Publication Date: November 9, 2013
Publisher: LinWood House Publishing
Over Olympia and Leah's heads, Americans race the Russians to the moon; on their television sets young men fight and struggle in the mud of Viet Nam; and America holds its breath between heartbreaking tragedies.
But on Miss Brinker's school bus, in the seat with the rip in the green plastic, Olympia and Leah fall in love, the way children do: immediately, completely, and without knowing or caring why they shouldn't. Olympia Crooms, with her happy hair, and Leah Breck, with her silly red dog, are two smart girls.
Olympia's father works other men's orange groves in rural Central Florida and tells his daughter that school is the best way to reach for the stars. Leah's father moves his family from the Space Coast to the country where she and her brother can climb orange trees, imagine lions in the tall grass, and learn to feed baby cows milk from a bottle.
At Evegan Elementary, two smart girls find each other and have to decide if they will learn the hardest lessons of all: the false traditions of their fathers.
Where do I begin? This book was amazing! I didn't know what to expect with this book. You know, with self published authors it's a hit or miss. Sometimes you get lucky and come across some AWESOME books and sometimes you just want to smile and say, "keep at it, you'll get it one day" well, this book GOT IT.
There is SO much imagery, metaphors, fore shadowing, symbols, decretive designs and patterns written throughout this entire book! It's a TINY book, but the writing was beautiful.
At first I couldn't get the gist of what this book was really about, all I knew was that it was a short story about 2 girls and their friendship, one girl being black and the other being white; during a time of great change in history. But this book is more than that, it's about growing up, facing the truth, figuring out what is right and what is wrong, stepping away from tradition and seeing what's REALLY beneath the surface of a person, white or black, looking beyond what is fed to us and coming to our own conclusions.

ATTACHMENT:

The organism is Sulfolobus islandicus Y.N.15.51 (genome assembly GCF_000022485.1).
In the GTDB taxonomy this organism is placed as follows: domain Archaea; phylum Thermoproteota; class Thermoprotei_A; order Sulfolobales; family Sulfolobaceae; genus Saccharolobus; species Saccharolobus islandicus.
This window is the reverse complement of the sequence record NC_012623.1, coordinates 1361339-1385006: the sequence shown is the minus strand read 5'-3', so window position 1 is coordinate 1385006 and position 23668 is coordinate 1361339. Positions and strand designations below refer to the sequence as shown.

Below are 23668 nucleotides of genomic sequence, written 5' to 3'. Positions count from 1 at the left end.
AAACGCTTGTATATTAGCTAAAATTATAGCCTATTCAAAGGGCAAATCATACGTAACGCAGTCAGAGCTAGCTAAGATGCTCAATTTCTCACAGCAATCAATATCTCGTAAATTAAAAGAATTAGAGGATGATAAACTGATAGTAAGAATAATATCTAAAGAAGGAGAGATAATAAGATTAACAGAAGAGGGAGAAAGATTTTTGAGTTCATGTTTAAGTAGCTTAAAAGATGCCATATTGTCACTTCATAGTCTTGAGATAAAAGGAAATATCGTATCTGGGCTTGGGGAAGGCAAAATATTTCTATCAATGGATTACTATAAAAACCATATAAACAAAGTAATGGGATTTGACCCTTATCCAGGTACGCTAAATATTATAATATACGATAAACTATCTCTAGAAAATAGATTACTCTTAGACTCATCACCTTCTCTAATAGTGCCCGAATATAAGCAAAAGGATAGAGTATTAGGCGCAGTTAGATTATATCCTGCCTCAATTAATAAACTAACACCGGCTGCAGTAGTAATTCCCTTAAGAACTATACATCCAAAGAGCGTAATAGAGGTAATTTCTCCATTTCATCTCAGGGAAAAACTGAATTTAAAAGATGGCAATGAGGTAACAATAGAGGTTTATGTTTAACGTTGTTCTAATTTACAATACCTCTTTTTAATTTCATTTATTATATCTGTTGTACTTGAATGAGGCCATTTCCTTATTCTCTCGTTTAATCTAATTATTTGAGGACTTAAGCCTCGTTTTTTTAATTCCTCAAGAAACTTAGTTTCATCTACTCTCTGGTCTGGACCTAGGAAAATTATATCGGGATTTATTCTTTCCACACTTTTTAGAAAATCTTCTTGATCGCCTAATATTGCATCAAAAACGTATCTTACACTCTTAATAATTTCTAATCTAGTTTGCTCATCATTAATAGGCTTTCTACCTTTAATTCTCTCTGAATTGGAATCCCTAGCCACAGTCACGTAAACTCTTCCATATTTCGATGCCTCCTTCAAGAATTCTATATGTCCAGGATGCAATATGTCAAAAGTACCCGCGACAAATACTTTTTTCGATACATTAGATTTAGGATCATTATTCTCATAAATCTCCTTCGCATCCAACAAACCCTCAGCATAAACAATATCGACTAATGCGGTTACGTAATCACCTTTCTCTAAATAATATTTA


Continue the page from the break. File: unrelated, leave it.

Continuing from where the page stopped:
As I was reading it and enjoying the beautiful writing and all that mentioned above I knew this was going to be a 4 star rating book, it was just that good. But let me tell you, it was the last few pages, where the author took what she wanted you to understand and drove it home with such force I was reeling from the impact when it was all said and done, because it was so unexpected! I knew something had to happen, you could see it, you could feel that something was going to happen that something needed to happen and then it did and you thought, "oh ok, see there you go, how sweet" and yet you THINK that it's over and then....WHEM! the author throws a curve grenade that you weren't expecting that rips your heart out and you watch it and feel the ache and the pain. And THAT is what made me give it the full 5 star rating it completely deserved.
Trust me, I am NOT just saying this nice words to be nice. I was truly impressed by how, for such a short book, it was well written and I would recommend this book to bookclubs and people of ALL ages!
Sexual Content: none
Meet the Author
Linda L. Zern lives, works, and dreams in Central Florida. Mooncalf is a work of juvenile fiction for middle graders and has been described as "The Help" for children. Raised in the segregated south, Ms. Zern writes with a quiet authority of a time when America looked to the moon for its future and at bigotry and racism for its past. Her award winning humor essays have been published at Humorpress.com. Note: MOONCALF honored by the Space Coast Writers' Guild, named one of five FINALISTS for the Don Argo Award at the Cocoa Beach Writers' Conference.
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